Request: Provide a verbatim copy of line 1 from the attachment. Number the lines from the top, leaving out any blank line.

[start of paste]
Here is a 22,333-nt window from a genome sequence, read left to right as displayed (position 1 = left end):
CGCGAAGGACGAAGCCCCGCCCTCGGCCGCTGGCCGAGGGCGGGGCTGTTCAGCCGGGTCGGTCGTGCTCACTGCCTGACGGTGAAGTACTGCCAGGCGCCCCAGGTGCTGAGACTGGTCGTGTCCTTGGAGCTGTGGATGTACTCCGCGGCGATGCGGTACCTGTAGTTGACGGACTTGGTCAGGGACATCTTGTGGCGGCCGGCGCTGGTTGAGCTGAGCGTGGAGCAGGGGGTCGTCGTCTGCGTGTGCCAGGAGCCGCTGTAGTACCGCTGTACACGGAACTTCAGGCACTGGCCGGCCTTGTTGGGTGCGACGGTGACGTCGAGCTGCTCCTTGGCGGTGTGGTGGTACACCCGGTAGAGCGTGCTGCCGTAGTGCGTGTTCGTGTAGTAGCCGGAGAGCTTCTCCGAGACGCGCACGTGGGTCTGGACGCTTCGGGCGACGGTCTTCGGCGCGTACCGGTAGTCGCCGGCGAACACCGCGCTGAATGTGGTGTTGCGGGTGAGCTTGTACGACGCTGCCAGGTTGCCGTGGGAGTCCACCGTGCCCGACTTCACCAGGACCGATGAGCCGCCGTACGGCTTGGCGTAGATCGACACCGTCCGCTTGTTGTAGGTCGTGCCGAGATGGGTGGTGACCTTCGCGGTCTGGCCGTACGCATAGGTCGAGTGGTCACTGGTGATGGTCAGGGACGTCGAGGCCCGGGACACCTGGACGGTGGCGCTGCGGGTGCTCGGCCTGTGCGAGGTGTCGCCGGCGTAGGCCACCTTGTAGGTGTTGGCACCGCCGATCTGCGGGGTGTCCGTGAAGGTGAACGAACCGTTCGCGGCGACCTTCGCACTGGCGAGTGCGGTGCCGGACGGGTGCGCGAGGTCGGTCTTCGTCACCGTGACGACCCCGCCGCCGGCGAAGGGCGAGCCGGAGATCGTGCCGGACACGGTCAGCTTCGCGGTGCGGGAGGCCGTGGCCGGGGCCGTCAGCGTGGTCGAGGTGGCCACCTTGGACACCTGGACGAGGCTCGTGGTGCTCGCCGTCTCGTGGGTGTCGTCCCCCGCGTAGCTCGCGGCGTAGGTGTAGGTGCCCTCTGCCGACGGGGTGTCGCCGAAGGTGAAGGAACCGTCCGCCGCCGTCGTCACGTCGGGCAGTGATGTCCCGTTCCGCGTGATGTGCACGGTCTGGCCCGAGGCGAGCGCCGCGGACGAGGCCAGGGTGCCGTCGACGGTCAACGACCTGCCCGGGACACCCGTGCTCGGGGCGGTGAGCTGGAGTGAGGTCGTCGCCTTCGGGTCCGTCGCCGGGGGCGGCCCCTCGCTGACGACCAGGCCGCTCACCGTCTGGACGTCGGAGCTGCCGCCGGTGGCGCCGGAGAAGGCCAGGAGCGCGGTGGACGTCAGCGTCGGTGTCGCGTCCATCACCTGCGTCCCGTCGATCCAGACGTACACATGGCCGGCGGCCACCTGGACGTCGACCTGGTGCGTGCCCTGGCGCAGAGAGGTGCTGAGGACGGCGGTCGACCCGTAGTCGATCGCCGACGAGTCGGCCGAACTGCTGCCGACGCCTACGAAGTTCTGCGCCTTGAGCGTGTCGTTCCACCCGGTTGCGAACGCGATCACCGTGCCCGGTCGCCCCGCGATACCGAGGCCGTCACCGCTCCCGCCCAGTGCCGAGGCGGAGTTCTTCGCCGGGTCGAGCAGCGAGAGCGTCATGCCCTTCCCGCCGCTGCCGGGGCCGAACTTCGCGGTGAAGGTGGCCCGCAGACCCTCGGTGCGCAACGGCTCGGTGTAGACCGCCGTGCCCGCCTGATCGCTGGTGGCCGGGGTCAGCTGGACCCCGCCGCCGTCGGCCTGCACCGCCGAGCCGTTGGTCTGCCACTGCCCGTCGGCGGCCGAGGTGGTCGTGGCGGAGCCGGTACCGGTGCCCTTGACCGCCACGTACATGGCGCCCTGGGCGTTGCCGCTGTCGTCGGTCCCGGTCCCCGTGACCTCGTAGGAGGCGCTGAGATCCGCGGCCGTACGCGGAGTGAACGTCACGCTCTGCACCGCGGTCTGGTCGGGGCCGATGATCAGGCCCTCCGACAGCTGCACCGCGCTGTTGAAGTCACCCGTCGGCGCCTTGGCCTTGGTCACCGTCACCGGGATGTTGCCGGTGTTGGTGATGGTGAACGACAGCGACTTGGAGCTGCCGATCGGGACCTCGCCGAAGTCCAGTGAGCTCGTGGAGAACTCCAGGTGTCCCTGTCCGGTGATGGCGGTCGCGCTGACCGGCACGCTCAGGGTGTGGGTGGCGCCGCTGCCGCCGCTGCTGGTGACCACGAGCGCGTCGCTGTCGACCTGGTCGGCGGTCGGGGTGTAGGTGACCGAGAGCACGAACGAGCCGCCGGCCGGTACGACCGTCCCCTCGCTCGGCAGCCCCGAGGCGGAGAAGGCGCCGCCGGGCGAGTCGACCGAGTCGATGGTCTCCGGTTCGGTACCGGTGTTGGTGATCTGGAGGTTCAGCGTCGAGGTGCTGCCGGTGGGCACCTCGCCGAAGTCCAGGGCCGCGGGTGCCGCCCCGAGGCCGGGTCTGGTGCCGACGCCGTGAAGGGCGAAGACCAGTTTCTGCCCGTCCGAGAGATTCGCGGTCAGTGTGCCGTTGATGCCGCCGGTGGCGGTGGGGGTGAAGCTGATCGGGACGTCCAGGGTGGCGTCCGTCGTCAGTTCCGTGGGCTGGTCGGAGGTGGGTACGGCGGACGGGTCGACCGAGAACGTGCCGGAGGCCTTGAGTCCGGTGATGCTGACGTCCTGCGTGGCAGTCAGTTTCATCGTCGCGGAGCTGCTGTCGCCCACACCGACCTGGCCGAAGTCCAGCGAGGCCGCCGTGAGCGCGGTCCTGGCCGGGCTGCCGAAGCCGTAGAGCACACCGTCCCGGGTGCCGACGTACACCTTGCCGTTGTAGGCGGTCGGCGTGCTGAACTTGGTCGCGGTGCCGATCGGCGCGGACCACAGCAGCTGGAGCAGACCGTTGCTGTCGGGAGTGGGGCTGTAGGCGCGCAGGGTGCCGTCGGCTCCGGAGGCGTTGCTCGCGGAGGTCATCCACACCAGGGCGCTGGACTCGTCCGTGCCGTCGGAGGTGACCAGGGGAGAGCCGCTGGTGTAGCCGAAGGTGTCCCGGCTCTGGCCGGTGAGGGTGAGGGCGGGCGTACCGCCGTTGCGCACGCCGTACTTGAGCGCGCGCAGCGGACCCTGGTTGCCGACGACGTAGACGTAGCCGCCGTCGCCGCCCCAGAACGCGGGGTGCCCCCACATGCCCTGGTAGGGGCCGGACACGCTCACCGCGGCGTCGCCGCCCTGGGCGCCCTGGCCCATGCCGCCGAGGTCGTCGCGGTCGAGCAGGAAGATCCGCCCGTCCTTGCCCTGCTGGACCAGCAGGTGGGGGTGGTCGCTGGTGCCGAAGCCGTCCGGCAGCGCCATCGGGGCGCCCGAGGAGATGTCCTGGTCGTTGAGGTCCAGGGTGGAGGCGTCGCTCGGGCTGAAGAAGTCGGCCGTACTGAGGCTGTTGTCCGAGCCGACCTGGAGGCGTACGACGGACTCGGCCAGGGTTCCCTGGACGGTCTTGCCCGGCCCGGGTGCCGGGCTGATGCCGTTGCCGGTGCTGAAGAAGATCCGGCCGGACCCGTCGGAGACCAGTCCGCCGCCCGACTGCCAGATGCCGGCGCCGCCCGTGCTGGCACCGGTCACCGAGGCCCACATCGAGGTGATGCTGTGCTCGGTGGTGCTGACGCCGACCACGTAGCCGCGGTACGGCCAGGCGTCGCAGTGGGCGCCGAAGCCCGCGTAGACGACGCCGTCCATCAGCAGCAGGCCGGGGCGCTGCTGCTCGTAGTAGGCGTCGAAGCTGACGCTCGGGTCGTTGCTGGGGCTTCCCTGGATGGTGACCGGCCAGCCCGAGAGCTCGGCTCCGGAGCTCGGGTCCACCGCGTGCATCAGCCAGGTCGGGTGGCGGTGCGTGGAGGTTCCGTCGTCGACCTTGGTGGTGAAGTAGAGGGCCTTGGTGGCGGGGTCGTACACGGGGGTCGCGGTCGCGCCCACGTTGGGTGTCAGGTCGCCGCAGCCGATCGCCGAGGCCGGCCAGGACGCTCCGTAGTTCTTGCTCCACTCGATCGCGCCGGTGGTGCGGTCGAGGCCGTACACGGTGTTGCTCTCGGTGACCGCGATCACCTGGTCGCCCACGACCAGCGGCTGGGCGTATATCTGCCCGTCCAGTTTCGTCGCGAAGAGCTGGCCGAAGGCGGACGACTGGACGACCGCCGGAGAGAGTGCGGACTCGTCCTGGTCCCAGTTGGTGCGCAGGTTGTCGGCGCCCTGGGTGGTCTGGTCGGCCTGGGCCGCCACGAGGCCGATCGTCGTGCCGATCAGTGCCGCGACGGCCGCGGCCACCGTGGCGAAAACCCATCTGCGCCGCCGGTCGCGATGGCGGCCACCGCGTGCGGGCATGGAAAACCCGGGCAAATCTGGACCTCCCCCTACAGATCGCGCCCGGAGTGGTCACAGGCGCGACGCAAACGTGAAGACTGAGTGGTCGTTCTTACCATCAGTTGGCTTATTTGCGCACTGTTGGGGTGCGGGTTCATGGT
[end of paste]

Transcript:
Here is a 22,333-nt window from a genome sequence, read left to right as displayed (position 1 = left end):